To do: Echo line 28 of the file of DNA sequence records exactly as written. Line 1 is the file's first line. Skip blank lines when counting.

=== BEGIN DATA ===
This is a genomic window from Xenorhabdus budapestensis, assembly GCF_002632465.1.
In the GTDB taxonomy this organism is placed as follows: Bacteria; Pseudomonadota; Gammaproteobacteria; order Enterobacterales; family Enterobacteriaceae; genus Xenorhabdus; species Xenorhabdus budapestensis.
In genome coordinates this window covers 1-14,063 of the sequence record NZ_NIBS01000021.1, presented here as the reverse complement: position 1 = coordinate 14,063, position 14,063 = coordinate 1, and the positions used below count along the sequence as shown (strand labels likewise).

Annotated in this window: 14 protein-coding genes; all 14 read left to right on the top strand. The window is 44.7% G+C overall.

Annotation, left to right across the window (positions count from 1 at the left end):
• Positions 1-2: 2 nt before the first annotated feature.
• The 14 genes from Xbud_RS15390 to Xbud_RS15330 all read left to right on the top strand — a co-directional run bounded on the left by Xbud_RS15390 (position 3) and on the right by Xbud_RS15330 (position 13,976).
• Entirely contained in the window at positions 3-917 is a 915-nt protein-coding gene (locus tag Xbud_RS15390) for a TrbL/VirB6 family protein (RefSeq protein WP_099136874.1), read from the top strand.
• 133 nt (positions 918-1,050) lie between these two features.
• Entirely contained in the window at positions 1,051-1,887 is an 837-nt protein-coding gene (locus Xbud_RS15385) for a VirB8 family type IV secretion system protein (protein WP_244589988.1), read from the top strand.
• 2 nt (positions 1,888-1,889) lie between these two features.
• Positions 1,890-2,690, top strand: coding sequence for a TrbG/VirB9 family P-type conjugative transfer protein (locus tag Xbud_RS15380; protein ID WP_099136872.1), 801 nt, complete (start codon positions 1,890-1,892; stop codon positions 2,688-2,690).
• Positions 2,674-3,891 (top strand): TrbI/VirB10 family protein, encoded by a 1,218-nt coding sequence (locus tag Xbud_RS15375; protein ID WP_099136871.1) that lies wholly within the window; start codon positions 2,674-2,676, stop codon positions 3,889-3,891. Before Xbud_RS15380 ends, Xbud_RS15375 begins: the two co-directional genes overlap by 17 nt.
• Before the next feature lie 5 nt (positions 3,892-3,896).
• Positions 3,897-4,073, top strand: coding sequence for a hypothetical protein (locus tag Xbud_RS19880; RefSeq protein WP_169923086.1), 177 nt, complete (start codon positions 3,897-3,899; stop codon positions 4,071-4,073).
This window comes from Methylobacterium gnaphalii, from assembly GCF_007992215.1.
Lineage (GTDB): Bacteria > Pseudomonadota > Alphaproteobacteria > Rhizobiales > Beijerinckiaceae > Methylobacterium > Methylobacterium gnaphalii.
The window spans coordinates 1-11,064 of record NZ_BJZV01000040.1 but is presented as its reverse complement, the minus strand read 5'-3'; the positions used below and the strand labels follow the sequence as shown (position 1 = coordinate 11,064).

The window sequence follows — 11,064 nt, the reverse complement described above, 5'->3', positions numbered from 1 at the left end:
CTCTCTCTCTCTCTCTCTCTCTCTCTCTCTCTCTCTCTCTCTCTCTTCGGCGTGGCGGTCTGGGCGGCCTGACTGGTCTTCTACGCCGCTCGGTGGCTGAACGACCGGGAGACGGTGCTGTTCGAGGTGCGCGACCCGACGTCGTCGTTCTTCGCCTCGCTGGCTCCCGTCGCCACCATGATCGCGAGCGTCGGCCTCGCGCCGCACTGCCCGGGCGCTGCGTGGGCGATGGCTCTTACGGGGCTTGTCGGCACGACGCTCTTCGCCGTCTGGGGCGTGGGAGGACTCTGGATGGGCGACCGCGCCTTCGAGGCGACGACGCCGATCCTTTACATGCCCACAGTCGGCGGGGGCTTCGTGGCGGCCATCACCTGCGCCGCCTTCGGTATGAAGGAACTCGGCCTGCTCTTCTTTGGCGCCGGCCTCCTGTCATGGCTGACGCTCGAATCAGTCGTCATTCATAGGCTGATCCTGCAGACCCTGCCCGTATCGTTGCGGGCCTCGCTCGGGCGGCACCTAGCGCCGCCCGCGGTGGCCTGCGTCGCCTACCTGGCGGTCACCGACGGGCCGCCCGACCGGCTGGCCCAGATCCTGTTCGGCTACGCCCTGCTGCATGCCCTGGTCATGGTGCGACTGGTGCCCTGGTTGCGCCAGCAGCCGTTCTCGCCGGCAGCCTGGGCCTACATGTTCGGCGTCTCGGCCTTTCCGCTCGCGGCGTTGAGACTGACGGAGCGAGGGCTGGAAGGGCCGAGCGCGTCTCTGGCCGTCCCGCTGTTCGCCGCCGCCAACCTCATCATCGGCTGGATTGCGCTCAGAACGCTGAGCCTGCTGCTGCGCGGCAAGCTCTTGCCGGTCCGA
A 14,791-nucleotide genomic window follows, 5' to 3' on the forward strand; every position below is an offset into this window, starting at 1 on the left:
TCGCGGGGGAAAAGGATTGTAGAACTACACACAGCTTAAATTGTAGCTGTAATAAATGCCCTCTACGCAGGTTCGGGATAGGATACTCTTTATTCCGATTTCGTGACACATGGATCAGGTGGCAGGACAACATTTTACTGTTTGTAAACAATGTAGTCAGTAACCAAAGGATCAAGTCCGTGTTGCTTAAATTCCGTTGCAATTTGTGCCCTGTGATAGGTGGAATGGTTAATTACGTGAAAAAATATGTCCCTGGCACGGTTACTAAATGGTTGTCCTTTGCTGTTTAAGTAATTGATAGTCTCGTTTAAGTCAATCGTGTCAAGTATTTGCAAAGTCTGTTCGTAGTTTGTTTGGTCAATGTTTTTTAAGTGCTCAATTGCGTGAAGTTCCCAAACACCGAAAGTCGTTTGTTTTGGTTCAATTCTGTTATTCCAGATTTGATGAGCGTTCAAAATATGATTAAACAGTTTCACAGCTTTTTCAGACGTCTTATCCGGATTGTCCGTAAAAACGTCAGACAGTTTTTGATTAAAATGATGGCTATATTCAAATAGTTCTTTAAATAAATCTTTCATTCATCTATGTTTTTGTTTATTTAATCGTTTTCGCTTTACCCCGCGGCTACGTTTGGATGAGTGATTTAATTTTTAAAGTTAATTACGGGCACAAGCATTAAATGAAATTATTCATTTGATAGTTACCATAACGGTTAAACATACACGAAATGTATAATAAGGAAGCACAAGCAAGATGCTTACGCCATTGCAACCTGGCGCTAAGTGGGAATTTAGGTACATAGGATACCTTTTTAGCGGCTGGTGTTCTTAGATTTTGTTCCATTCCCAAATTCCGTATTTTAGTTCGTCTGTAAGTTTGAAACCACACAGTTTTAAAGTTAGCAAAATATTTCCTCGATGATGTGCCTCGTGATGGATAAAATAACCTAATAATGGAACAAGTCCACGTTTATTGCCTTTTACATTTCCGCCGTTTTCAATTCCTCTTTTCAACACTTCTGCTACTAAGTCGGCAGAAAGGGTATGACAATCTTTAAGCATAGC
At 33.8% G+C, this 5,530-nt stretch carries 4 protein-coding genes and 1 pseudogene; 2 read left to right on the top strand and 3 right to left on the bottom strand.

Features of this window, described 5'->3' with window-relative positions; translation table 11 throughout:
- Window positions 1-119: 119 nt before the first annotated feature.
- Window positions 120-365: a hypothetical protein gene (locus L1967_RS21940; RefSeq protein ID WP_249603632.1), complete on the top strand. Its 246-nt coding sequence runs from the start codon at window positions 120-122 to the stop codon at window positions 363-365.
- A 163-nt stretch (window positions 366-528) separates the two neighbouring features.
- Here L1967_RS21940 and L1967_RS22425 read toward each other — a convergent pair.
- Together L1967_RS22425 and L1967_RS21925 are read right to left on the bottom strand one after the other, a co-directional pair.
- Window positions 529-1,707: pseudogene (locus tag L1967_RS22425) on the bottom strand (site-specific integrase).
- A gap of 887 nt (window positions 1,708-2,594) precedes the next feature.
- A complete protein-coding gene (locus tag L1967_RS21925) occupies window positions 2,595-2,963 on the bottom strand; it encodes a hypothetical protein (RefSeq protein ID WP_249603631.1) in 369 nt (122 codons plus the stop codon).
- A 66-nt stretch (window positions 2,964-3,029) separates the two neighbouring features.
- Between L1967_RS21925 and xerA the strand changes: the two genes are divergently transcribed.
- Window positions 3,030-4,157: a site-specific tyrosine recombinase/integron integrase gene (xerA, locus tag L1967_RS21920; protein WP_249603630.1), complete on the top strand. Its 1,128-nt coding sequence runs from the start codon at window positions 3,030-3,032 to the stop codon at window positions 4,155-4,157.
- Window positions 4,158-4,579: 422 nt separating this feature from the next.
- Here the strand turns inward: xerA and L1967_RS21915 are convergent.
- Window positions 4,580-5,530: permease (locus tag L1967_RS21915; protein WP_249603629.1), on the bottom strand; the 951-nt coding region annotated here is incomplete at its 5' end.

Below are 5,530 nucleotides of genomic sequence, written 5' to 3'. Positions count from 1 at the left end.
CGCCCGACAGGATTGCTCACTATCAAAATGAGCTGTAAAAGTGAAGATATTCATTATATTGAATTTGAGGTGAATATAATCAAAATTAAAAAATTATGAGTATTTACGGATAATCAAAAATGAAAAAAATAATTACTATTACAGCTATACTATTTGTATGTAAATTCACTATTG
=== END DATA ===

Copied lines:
- Here L1967_RS21940 and L1967_RS22425 read toward each other — a convergent pair.